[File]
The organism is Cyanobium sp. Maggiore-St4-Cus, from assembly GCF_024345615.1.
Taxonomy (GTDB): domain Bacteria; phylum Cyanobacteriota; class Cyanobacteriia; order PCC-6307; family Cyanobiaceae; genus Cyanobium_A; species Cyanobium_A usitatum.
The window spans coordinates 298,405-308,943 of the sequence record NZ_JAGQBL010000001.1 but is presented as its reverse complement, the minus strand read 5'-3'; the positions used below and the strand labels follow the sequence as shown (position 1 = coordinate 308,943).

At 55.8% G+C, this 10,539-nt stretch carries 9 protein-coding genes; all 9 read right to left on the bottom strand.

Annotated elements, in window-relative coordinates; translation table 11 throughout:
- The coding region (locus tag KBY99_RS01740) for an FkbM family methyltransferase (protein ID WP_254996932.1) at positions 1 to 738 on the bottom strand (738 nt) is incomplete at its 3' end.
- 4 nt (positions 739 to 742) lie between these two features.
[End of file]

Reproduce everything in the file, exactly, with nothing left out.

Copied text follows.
The organism is Cyanobium sp. Maggiore-St4-Cus, from assembly GCF_024345615.1.
Taxonomy (GTDB): domain Bacteria; phylum Cyanobacteriota; class Cyanobacteriia; order PCC-6307; family Cyanobiaceae; genus Cyanobium_A; species Cyanobium_A usitatum.
The window spans coordinates 298,405-308,943 of the sequence record NZ_JAGQBL010000001.1 but is presented as its reverse complement, the minus strand read 5'-3'; the positions used below and the strand labels follow the sequence as shown (position 1 = coordinate 308,943).

At 55.8% G+C, this 10,539-nt stretch carries 9 protein-coding genes; all 9 read right to left on the bottom strand.

Annotated elements, in window-relative coordinates; translation table 11 throughout:
- The coding region (locus tag KBY99_RS01740) for an FkbM family methyltransferase (protein ID WP_254996932.1) at positions 1 to 738 on the bottom strand (738 nt) is incomplete at its 3' end.
- 4 nt (positions 739 to 742) lie between these two features.